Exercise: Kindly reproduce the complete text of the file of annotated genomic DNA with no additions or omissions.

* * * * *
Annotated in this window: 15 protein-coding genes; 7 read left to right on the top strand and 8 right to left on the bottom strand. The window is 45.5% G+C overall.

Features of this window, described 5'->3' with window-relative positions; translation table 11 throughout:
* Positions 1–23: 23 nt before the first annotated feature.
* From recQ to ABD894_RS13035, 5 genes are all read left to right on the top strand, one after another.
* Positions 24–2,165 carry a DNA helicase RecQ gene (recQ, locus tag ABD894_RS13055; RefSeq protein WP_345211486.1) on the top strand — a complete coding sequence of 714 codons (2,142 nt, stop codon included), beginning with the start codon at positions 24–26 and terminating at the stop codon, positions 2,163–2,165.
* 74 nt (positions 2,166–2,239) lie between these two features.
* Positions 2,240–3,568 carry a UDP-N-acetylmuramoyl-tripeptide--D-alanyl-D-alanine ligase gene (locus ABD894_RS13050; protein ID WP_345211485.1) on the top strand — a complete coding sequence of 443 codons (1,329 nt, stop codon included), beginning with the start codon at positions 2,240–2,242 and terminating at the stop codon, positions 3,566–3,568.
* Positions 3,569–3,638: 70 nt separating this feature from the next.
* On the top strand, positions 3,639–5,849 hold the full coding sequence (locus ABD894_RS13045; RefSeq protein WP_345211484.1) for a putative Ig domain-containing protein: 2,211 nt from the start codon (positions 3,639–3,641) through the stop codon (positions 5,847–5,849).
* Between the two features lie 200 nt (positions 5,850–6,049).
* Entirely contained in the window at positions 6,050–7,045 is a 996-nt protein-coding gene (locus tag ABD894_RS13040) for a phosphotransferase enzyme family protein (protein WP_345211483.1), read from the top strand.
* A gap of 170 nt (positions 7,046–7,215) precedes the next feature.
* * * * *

Annotated in this window: 15 protein-coding genes; 7 read left to right on the top strand and 8 right to left on the bottom strand. The window is 45.5% G+C overall.

Features of this window, described 5'->3' with window-relative positions; translation table 11 throughout:
* Positions 1–23: 23 nt before the first annotated feature.
* From recQ to ABD894_RS13035, 5 genes are all read left to right on the top strand, one after another.
* Positions 24–2,165 carry a DNA helicase RecQ gene (recQ, locus tag ABD894_RS13055; RefSeq protein WP_345211486.1) on the top strand — a complete coding sequence of 714 codons (2,142 nt, stop codon included), beginning with the start codon at positions 24–26 and terminating at the stop codon, positions 2,163–2,165.
* 74 nt (positions 2,166–2,239) lie between these two features.
* Positions 2,240–3,568 carry a UDP-N-acetylmuramoyl-tripeptide--D-alanyl-D-alanine ligase gene (locus ABD894_RS13050; protein ID WP_345211485.1) on the top strand — a complete coding sequence of 443 codons (1,329 nt, stop codon included), beginning with the start codon at positions 2,240–2,242 and terminating at the stop codon, positions 3,566–3,568.
* Positions 3,569–3,638: 70 nt separating this feature from the next.
* On the top strand, positions 3,639–5,849 hold the full coding sequence (locus ABD894_RS13045; RefSeq protein WP_345211484.1) for a putative Ig domain-containing protein: 2,211 nt from the start codon (positions 3,639–3,641) through the stop codon (positions 5,847–5,849).
* Between the two features lie 200 nt (positions 5,850–6,049).
* Entirely contained in the window at positions 6,050–7,045 is a 996-nt protein-coding gene (locus tag ABD894_RS13040) for a phosphotransferase enzyme family protein (protein WP_345211483.1), read from the top strand.
* A gap of 170 nt (positions 7,046–7,215) precedes the next feature.